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Isolation

What does isolation mean to the landscape photographer

Definition "state of being in a place or situation that is separate from others"

https://www.merriam-webster.com/dictionary/isolation


In Photographic terms the technique of isolation separates ones subject from the background and makes them the focus, how to do that is a topic for another blog, I want to dive into what physical isolation has meant to me recently and its impact on my photography

The word seems to be everywhere now. As we make our way through the COVID pandemic it is hard to imagine someone getting this far without experiencing some form of isolation. Many have been forced to isolate from friends and family, asked to limit our time outside and to not travel beyond the borders of our home regions. This has been tough on many, some more so than others, but I still prefer this to the type of isolation experienced by patients confined to an ICU bed. I hope that we are going to emerge from this soon into whatever our new normal will be.


For those of us lucky enough to call qathet home, there is a constant isolation due to the lack of roads to anywhere. There is about an hours drive worth of narrow coastal Highway 101 that connects the small town of Klah ah men (Lund) to the north with sḵelhp (Saltery Bay) and the ferry to the lower mainland to the south. We rely heavily on the much maligned BC Ferries to get out of here. This involves preparing for long waits, studying ever changing schedules and hoping for good weather. We can get out via air if needed but it is expensive and not always convenient. Some dream of a road through the rugged coastal mountains to connect us to the lower mainland but price and practicality have shot that down. We have the necessities but it is easy to want more and we all feel a little stuck at times.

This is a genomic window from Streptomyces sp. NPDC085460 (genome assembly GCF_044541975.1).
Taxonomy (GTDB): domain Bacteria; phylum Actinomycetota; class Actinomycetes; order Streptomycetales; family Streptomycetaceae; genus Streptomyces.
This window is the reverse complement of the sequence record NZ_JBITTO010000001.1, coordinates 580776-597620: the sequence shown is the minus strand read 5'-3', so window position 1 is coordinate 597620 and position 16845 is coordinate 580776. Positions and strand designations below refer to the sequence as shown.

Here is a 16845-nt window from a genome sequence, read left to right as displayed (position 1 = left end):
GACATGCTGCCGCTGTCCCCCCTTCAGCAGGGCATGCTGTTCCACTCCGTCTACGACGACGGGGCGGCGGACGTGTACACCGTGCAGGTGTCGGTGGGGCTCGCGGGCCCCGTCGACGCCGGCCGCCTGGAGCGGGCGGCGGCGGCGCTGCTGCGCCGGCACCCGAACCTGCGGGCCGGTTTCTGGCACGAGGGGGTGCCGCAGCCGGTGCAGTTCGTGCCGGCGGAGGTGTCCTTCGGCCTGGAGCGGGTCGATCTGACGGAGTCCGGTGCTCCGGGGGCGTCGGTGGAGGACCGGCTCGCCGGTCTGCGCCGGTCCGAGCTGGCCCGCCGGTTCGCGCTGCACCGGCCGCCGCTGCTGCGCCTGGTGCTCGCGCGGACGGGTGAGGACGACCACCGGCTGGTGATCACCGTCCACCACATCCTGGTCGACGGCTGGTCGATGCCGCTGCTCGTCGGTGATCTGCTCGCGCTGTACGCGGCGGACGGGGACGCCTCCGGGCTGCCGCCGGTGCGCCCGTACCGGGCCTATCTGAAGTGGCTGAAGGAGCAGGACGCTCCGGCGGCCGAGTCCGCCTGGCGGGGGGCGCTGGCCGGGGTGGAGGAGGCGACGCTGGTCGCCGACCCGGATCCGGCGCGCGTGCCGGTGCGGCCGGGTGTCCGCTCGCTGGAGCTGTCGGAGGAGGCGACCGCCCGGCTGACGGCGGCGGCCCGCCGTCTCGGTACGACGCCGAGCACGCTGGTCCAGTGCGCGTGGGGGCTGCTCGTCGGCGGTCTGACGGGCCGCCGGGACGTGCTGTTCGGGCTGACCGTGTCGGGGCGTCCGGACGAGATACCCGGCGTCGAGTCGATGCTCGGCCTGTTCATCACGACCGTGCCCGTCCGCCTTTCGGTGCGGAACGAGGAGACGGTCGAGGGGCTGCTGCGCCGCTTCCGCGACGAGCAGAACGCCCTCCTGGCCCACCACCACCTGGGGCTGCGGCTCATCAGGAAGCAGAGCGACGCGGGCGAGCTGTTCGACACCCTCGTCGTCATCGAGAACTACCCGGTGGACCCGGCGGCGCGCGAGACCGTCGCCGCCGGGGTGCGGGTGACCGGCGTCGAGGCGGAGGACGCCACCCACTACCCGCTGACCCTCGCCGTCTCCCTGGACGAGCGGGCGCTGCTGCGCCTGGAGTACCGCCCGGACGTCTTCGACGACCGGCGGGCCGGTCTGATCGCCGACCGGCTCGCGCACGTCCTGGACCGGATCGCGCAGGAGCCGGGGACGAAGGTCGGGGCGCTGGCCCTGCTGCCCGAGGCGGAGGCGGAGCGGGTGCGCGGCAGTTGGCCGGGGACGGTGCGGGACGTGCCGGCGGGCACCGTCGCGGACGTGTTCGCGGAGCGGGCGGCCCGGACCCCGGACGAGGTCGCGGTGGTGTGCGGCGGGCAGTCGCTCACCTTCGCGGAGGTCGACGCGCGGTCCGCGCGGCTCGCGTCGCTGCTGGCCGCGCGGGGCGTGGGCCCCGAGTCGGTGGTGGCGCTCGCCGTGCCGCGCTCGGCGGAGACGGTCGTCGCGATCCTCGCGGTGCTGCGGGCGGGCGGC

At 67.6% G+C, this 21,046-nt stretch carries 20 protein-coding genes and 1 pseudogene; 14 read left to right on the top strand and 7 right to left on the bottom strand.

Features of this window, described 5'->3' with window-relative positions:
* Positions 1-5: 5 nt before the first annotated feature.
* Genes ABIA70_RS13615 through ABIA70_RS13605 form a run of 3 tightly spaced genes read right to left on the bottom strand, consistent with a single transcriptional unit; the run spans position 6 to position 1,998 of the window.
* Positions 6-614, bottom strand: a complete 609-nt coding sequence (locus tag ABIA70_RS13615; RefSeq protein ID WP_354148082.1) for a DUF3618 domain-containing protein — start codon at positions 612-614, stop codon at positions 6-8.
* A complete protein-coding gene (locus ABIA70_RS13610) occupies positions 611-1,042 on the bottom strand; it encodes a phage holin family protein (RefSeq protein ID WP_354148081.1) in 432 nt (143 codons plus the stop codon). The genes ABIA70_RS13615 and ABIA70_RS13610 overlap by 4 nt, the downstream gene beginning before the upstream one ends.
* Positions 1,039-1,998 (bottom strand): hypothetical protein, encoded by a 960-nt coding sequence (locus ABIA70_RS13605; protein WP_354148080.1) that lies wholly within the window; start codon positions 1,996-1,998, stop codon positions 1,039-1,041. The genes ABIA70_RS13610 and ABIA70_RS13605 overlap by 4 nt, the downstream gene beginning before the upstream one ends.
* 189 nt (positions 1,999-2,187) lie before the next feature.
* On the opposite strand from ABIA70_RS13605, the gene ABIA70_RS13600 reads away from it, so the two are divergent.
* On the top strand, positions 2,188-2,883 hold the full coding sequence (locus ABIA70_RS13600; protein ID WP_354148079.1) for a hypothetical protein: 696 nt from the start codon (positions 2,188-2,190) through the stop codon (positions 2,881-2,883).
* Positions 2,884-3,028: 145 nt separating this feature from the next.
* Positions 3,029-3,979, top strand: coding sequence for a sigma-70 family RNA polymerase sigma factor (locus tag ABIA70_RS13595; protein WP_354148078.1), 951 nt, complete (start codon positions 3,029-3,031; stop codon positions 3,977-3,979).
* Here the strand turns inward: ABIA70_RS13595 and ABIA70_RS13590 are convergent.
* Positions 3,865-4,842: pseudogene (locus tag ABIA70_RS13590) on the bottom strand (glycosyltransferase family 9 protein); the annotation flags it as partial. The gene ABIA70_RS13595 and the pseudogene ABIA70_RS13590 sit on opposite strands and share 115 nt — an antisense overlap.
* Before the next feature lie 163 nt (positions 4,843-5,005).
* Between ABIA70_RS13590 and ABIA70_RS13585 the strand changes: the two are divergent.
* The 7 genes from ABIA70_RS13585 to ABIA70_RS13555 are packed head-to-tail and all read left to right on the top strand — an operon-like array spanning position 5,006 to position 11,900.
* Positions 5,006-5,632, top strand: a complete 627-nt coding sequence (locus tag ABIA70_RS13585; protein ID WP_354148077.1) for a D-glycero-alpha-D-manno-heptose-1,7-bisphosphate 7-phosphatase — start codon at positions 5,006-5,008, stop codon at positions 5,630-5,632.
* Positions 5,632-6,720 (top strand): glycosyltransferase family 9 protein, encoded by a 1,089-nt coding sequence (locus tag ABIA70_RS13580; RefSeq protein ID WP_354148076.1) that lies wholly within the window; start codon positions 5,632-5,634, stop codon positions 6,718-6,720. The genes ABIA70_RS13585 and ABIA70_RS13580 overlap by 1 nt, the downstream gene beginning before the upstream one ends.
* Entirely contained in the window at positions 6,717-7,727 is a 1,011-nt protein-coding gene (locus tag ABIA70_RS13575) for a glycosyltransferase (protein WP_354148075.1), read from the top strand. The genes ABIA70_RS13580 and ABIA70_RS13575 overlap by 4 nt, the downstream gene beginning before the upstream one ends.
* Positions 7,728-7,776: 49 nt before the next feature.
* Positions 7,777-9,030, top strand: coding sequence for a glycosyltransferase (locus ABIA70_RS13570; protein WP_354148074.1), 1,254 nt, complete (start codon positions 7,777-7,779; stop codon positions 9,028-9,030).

The winter months add to the feeling of isolation as we have fewer daylight hours to venture out and often the weather limits our travel. Backroads are either icy, a maze of car swallowing potholes, snow covered, slick mud or if your lucky some combination of all of the above. Highways feature black ice and drivers who have forgotten that winter is a thing. We have had more than the usual amount of snow and ice so far this year.



All of these things can lead to the blues for a landscape photographer. It is easy to be jealous of the beautiful images being shared from all around the world or from Vancouver Island which is in clear view most days just across the straight. I find myself having to consciously remind my self that I live in a very beautiful area of the world, full of landscape photography opportunities, and that the local isolation means that the areas best kept secrets are kept secret.... shh don't tell anyone.


local isolation means that the areas best kept secrets are kept secret.... shh don't tell anyone

If anything the recent isolation has led to more time and effort being spent on photography and less on the other distractions. Concentrating on one specific area, both from a location sense and technique, has allowed for a lot of growth in my photography.

So I suppose...


isolation separates ones subject from the background and makes them the focus
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